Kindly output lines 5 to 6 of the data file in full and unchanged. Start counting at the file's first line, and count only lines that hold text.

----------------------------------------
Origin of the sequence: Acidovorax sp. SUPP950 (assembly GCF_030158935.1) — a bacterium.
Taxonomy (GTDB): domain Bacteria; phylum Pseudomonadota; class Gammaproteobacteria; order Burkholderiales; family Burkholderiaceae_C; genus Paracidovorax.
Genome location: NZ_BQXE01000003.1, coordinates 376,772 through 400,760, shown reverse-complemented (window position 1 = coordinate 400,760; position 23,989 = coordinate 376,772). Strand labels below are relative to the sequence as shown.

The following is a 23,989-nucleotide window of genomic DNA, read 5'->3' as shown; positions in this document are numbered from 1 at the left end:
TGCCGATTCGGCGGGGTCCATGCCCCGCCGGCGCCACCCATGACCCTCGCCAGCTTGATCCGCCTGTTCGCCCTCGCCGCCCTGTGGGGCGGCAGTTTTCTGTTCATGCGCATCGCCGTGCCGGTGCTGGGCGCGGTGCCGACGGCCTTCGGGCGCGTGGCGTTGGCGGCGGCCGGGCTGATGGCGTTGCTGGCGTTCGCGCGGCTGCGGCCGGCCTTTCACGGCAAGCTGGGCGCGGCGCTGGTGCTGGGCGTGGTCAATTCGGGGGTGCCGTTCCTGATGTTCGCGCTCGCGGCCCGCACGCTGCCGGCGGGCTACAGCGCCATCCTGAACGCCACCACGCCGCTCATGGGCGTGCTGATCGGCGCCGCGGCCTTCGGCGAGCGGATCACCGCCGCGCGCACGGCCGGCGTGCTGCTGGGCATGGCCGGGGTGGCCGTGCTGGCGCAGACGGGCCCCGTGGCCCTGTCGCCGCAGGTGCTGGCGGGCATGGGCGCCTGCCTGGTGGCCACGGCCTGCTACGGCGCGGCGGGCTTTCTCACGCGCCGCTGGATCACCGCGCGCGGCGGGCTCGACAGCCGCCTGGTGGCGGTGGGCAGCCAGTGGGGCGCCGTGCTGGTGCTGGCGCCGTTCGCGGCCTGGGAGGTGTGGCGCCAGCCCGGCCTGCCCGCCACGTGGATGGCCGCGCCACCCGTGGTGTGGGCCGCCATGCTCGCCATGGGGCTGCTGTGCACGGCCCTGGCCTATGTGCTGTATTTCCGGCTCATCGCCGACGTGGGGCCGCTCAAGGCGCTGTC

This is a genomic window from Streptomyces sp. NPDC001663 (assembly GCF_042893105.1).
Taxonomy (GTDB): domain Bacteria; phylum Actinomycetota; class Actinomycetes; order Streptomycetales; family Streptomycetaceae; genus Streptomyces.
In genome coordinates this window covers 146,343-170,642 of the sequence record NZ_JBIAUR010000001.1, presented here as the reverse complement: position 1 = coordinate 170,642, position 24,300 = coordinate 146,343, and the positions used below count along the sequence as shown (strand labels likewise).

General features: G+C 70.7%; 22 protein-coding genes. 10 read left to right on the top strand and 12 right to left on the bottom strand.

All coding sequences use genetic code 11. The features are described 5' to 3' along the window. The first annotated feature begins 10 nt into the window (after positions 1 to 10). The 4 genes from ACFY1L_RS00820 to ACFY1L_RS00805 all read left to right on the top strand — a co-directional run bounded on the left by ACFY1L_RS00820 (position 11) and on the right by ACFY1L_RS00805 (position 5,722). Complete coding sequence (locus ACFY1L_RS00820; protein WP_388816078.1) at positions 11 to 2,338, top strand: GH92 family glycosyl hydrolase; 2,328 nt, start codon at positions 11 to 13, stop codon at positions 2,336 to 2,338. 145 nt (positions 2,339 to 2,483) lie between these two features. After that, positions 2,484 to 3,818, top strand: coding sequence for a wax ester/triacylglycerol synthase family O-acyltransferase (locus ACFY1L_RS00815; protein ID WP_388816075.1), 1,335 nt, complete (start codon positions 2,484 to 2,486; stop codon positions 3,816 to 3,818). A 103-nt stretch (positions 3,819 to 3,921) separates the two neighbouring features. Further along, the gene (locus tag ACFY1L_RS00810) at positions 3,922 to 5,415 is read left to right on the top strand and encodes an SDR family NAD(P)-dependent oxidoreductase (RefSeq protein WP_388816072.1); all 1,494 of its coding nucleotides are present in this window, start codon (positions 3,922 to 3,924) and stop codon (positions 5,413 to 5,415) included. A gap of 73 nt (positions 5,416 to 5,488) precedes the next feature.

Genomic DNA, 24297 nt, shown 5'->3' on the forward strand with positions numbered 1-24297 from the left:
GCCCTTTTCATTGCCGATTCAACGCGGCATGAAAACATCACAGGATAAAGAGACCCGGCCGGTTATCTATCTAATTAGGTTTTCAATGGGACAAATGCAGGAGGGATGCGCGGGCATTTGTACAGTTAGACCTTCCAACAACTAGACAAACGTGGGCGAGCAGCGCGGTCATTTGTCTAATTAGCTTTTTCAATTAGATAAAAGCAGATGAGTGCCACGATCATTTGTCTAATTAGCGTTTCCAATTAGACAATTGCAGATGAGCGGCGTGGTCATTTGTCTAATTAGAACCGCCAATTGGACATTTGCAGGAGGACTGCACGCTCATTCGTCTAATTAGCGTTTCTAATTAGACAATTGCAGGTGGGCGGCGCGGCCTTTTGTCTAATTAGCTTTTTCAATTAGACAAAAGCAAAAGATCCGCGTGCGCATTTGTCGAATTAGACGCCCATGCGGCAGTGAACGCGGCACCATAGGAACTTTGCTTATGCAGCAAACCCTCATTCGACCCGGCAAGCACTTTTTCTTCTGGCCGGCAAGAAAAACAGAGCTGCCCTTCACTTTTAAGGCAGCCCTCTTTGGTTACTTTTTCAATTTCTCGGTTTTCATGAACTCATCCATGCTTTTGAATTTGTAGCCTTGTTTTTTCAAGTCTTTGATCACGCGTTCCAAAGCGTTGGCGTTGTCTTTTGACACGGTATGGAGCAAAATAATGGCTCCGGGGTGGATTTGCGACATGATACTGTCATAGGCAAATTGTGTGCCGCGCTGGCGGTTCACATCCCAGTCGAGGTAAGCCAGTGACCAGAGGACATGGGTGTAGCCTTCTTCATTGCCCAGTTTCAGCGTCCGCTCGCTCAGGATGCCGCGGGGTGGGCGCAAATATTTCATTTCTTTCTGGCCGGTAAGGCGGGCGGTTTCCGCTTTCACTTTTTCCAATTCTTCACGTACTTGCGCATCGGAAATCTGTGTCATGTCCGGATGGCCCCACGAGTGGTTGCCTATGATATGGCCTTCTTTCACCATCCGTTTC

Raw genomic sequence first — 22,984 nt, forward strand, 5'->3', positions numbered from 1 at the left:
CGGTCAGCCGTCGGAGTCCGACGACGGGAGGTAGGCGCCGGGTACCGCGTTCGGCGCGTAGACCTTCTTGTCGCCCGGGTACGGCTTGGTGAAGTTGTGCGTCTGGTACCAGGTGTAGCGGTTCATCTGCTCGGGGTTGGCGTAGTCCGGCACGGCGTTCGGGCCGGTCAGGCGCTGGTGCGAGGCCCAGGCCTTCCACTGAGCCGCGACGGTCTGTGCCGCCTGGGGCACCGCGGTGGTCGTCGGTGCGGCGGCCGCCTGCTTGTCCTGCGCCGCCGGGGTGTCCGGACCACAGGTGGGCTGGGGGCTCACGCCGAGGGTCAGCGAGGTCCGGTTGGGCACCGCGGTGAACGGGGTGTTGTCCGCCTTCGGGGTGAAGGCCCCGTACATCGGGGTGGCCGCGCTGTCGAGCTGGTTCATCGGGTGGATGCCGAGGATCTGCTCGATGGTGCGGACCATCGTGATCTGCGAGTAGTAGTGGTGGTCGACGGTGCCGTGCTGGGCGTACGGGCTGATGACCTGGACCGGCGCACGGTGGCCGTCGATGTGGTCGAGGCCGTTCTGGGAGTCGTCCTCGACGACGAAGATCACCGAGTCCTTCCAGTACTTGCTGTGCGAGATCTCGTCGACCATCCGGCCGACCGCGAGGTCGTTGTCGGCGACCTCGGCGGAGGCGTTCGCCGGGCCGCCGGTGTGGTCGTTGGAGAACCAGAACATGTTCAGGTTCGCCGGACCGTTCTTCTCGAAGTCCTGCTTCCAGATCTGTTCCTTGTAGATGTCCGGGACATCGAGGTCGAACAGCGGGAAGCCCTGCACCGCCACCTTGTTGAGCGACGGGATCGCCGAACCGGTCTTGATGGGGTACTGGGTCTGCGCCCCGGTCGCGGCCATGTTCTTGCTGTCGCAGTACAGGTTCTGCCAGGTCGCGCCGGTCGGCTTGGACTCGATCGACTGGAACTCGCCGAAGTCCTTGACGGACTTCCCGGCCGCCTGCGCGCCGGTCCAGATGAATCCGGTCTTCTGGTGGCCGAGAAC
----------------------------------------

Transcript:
TGCCGATTCGGCGGGGTCCATGCCCCGCCGGCGCCACCCATGACCCTCGCCAGCTTGATCCGCCTGTTCGCCCTCGCCGCCCTGTGGGGCGGCAGTTTTCTGTTCATGCGCATCGCCGTGCCGGTGCTGGGCGCGGTGCCGACGGCCTTCGGGCGCGTGGCGTTGGCGGCGGCCGGGCTGATGGCGTTGCTGGCGTTCGCGCGGCTGCGGCCGGCCTTTCACGGCAAGCTGGGCGCGGCGCTGGTGCTGGGCGTGGTCAATTCGGGGGTGCCGTTCCTGATGTTCGCGCTCGCGGCCCGCACGCTGCCGGCGGGCTACAGCGCCATCCTGAACGCCACCACGCCGCTCATGGGCGTGCTGATCGGCGCCGCGGCCTTCGGCGAGCGGATCACCGCCGCGCGCACGGCCGGCGTGCTGCTGGGCATGGCCGGGGTGGCCGTGCTGGCGCAGACGGGCCCCGTGGCCCTGTCGCCGCAGGTGCTGGCGGGCATGGGCGCCTGCCTGGTGGCCACGGCCTGCTACGGCGCGGCGGGCTTTCTCACGCGCCGCTGGATCACCGCGCGCGGCGGGCTCGACAGCCGCCTGGTGGCGGTGGGCAGCCAGTGGGGCGCCGTGCTGGTGCTGGCGCCGTTCGCGGCCTGGGAGGTGTGGCGCCAGCCCGGCCTGCCCGCCACGTGGATGGCCGCGCCACCCGTGGTGTGGGCCGCCATGCTCGCCATGGGGCTGCTGTGCACGGCCCTGGCCTATGTGCTGTATTTCCGGCTCATCGCCGACGTGGGGCCGCTCAAGGCGCTGTC

This is a genomic window from Streptomyces sp. NPDC001663 (assembly GCF_042893105.1).